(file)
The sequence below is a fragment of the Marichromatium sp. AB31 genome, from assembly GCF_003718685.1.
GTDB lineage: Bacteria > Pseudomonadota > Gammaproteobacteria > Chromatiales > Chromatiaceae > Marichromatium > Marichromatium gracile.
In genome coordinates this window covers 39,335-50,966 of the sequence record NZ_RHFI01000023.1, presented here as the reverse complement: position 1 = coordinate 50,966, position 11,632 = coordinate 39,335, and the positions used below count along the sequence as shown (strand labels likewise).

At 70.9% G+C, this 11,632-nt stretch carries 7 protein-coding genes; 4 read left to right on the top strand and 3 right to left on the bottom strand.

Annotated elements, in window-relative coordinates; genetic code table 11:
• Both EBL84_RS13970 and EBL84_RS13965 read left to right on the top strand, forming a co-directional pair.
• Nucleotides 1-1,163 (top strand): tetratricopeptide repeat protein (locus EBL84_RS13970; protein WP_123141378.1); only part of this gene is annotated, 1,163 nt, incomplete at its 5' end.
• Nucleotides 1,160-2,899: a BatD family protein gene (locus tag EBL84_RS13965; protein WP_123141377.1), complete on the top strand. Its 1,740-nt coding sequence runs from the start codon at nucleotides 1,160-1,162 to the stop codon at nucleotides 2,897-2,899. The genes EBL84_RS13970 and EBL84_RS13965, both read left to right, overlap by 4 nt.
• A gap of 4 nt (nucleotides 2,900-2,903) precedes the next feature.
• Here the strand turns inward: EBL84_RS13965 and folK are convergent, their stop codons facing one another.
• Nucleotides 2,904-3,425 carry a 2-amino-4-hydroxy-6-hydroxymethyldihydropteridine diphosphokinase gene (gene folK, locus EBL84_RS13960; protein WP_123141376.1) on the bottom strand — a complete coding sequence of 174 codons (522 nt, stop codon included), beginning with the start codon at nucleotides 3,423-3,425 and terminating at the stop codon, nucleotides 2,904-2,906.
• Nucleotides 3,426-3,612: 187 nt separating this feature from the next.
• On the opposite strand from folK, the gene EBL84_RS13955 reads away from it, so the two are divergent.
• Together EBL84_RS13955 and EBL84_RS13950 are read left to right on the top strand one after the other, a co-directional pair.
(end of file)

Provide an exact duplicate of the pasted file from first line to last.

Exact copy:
The sequence below is a fragment of the Marichromatium sp. AB31 genome, from assembly GCF_003718685.1.
GTDB lineage: Bacteria > Pseudomonadota > Gammaproteobacteria > Chromatiales > Chromatiaceae > Marichromatium > Marichromatium gracile.
In genome coordinates this window covers 39,335-50,966 of the sequence record NZ_RHFI01000023.1, presented here as the reverse complement: position 1 = coordinate 50,966, position 11,632 = coordinate 39,335, and the positions used below count along the sequence as shown (strand labels likewise).

At 70.9% G+C, this 11,632-nt stretch carries 7 protein-coding genes; 4 read left to right on the top strand and 3 right to left on the bottom strand.

Annotated elements, in window-relative coordinates; genetic code table 11:
• Both EBL84_RS13970 and EBL84_RS13965 read left to right on the top strand, forming a co-directional pair.
• Nucleotides 1-1,163 (top strand): tetratricopeptide repeat protein (locus EBL84_RS13970; protein WP_123141378.1); only part of this gene is annotated, 1,163 nt, incomplete at its 5' end.
• Nucleotides 1,160-2,899: a BatD family protein gene (locus tag EBL84_RS13965; protein WP_123141377.1), complete on the top strand. Its 1,740-nt coding sequence runs from the start codon at nucleotides 1,160-1,162 to the stop codon at nucleotides 2,897-2,899. The genes EBL84_RS13970 and EBL84_RS13965, both read left to right, overlap by 4 nt.
• A gap of 4 nt (nucleotides 2,900-2,903) precedes the next feature.
• Here the strand turns inward: EBL84_RS13965 and folK are convergent, their stop codons facing one another.
• Nucleotides 2,904-3,425 carry a 2-amino-4-hydroxy-6-hydroxymethyldihydropteridine diphosphokinase gene (gene folK, locus EBL84_RS13960; protein WP_123141376.1) on the bottom strand — a complete coding sequence of 174 codons (522 nt, stop codon included), beginning with the start codon at nucleotides 3,423-3,425 and terminating at the stop codon, nucleotides 2,904-2,906.
• Nucleotides 3,426-3,612: 187 nt separating this feature from the next.
• On the opposite strand from folK, the gene EBL84_RS13955 reads away from it, so the two are divergent.
• Together EBL84_RS13955 and EBL84_RS13950 are read left to right on the top strand one after the other, a co-directional pair.